There are performances from generations of Broadway stars, some jaw-droppingly amazing given the unusual circumstances, all heartfelt. Most of the songs were well-known, but several were less so. It was a tribute to Sondheim’s incredible range as a composer. While a few were more light-hearted selections, most were poignant, which is a quality I notice often in his songs.

The first Sondheim musical I saw was a community performance of Company when I was in high school, which seemed very adult and sophisticated to my small-town teenage self. I most associate Sondheim, though, with my daughters.

We had a video recording of Into the Woods, which was a favorite of E’s when she was young. She especially liked singing Little Red’s “I Know Things Now.” When T was old enough to watch with her, we would only let her watch the first act. (If you know the show, the first act ends with what could be construed as “happily ever after”; the second act gets dark pretty quickly.) This worked for a little while, until E told T the rest of the story and we relented and let her watch the whole thing, which she did not find upsetting. I guess that the non-bowdlerized Grimm version of fairy tales, which involve quite a lot of mayhem, endure for a reason that I had not hitherto fully appreciated.

T’s favorite Sondheim musical became Sunday in the Park with George. She and E would often break into Sondheim songs around the house, just for the joy of singing. And they sang them very well, which is an accomplishment, because Sondheim is very difficult to sing accurately. T and I especially liked a video clip in the tribute of a young Iain Armitage singing “Finishing the Hat.”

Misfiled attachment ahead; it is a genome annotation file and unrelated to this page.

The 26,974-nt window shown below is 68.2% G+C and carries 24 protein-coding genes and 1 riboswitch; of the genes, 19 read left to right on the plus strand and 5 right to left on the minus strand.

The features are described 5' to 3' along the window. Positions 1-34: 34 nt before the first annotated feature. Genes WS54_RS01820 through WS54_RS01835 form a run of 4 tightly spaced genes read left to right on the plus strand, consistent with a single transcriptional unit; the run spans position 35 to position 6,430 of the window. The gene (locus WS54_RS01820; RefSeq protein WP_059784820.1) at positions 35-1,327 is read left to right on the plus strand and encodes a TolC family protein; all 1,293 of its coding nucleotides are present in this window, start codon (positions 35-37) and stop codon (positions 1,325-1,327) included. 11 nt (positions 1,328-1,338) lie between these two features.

E and T often did summer workshops at our local playhouse, some of which involved singing. Sometimes, Sondheim worked his way into those performances. I especially remember that in summer of 2001, E sang “Not While I’m Around” from Sweeney Todd. A few weeks later, when the 9/11 attacks occurred, I found the memory of her singing that song oddly comforting. “Nothing’s gonna harm you, Not while I’m around.” Not that I thought her singing would protect us from terrorists, but that sense of caring and sheltering resonated in those circumstances.

“Not While I’m Around” was part of last night’s concert, too. It and several other selections that have that same poignancy of love, protection, and care brought tears to my eyes.

The power of music.

Happy Birthday, Mr. Sondheim, and thank you.

the later verses

For some reason, yesterday the topic of the later verses of songs to which many know only the first verse well came up a couple of times. In a Binghamton Poetry Project session, we read Ada Limón’s poem “A New National Anthem” which quotes from and asks why we don’t sing the third verse of the “Star-Spangled Banner”. Last night, I was discussing the hymn “Amazing Grace” with a friend; I relate much better theologically with the ending verses than the opening ones, which are the ones most people recognize.